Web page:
Consumers were generally positive toward the housing market in April, but the improvement in housing sentiment was not enough for analysts to expect any breakout improvements for housing in the coming year, according to Fannie Mae's April 2015 National Housing Survey released Thursday.
Following declines in February and March, the percentage of respondents who said they would prefer to buy a home if they moved rose by three percentage points up to 63 percent, while the share of respondents who said they would rent if they moved dropped to 32 percent. The home price expectation for the next 12 months rose by 2.8 percent, but the share who said now is a good time to buy dropped four percentage points from March to April down to 63 percent. The percentage who said now is a good time to buy held steady from March to April at 46 percent, tying the survey high set in March.
Consumer sentiment toward the economy took a slight step backward in April, with the percentage of respondents who said the economy is on the right track fell by one percentage point down to 42 percent. Meanwhile, the share who said the economy is on the wrong track increased by one percentage point up to 49 percent.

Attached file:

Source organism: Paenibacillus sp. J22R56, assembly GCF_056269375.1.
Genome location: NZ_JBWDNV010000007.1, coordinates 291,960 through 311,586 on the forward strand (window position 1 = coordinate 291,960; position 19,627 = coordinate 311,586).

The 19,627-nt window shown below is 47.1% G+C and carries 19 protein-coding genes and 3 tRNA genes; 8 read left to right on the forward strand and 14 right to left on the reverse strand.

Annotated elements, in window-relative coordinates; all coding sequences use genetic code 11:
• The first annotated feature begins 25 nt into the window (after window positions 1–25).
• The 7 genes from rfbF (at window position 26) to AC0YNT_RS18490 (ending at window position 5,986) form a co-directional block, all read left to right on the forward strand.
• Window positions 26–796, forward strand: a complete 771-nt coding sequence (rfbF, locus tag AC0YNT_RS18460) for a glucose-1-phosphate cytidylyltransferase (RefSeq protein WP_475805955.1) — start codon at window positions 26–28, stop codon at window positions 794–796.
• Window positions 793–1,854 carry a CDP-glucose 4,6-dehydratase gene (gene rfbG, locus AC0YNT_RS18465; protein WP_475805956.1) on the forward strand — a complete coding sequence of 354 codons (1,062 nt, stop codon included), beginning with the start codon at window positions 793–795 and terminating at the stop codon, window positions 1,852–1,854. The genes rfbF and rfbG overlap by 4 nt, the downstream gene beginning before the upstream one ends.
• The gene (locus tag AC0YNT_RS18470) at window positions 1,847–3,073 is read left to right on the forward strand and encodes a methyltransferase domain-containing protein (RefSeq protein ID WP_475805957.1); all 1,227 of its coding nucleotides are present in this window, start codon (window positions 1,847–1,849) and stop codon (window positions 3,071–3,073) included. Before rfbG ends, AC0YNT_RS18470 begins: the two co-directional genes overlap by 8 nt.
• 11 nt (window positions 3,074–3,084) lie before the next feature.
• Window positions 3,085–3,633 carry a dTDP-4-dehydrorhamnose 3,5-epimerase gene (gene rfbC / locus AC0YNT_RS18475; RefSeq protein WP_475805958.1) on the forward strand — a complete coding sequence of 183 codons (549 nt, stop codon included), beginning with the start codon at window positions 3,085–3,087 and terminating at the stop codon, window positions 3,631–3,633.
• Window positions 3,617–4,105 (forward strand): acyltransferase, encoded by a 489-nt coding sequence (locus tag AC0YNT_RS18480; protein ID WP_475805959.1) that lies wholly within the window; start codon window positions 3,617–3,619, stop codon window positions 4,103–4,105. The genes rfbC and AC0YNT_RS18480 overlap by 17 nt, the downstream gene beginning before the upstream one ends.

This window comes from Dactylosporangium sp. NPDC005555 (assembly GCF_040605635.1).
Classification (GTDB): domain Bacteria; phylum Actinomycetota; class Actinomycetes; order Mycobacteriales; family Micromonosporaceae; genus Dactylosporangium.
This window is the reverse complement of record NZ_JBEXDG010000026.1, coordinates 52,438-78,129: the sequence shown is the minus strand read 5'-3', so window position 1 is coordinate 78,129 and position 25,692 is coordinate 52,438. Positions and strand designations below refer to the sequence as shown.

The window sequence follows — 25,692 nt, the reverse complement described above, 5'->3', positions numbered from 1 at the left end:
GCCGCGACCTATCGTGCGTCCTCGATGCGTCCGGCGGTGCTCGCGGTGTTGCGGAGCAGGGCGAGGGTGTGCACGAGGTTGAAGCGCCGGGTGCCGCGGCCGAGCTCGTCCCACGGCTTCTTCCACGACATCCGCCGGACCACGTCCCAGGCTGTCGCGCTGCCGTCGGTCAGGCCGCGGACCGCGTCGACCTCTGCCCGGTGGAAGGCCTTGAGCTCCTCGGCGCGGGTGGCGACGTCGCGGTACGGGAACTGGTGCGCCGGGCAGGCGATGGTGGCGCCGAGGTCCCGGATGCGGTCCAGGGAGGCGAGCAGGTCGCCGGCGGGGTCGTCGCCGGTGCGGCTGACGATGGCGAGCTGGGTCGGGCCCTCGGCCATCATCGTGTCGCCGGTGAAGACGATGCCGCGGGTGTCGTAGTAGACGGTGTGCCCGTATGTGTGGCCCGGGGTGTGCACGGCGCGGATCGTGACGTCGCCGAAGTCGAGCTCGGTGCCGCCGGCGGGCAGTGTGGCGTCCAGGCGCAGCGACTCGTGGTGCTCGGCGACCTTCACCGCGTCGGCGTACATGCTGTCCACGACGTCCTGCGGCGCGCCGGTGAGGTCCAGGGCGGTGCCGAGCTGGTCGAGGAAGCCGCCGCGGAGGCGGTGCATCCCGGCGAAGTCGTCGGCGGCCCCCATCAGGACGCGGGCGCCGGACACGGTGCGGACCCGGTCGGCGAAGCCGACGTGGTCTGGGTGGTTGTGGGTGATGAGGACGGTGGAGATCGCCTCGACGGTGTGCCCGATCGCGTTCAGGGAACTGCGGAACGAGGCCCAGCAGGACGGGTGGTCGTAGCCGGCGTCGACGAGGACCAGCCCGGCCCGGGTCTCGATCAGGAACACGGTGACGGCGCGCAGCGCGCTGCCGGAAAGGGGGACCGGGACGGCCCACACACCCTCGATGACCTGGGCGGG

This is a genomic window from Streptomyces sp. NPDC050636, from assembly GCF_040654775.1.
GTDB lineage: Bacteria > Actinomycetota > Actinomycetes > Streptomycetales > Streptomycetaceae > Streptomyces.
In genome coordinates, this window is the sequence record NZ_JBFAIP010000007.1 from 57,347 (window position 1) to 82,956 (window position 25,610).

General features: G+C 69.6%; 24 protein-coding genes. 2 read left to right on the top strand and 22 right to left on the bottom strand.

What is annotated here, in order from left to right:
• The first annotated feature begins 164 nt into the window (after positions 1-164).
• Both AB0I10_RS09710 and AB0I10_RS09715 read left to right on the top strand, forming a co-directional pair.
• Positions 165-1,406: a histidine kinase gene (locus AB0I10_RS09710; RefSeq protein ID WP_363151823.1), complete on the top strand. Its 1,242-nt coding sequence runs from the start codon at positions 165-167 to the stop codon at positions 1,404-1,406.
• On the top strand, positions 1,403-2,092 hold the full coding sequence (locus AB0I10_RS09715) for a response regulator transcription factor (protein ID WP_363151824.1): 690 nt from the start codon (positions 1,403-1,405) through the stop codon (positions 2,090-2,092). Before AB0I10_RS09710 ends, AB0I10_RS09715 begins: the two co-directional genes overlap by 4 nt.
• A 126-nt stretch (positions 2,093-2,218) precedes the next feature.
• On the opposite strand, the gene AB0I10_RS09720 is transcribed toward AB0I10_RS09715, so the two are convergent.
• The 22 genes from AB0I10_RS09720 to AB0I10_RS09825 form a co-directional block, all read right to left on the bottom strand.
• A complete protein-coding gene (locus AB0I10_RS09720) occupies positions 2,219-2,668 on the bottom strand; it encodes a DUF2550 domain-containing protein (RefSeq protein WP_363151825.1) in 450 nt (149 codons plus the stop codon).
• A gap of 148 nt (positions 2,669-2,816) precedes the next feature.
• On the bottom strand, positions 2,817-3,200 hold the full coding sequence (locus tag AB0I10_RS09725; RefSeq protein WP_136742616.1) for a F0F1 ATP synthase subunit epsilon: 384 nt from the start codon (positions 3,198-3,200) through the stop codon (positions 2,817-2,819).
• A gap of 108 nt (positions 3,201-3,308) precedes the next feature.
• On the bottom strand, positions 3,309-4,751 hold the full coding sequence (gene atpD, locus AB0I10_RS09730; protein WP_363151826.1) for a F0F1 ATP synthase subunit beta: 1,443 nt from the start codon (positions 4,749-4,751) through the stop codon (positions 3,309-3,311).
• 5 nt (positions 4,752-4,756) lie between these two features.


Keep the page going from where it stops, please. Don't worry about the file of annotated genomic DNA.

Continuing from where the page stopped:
"The spring and summer home buying season has gotten off to a stronger start, reflected in some of the improvement in consumer housing sentiment," said Doug Duncan, SVP and chief economist at Fannie Mae. "The share of consumers who intend to own rather than rent their next home rebounded after a two-month slide. Meanwhile, home price growth expectations strengthened to the strongest pace since last October. Nevertheless, consumers continue to express concerns about the recent weakening economic conditions and high home prices. These combine to depress the share of consumers believing it is a good time to buy a home."
Sentiment toward personal finances took a step up in April, with the percentage of respondents who said they expect their personal financial situation to get worse over the next 12 months falling to a new survey low of 10 percent. The percentage who said they have a significantly higher household income now than they did 12 months ago increased by two percentage points, up to 24 percent. A new survey low of 29 percent of respondents said their household expenses are significantly higher than they were 12 months ago.
According to Fannie Mae, the information in the April 2015 National Housing Survey for the most part mirrors the findings of Fannie Mae’s Home Purchase Sentiment Index, "which has remained largely flat since last fall, further suggesting that housing growth may remain subdued in 2015." Fannie Mae will release its new Home Purchase Sentiment Index this summer.
"When we consider both the continued caution of consumers and the positive start to the year, we believe that these results support our expectation that 2015 will be a year of modest growth in housing activity," Duncan said.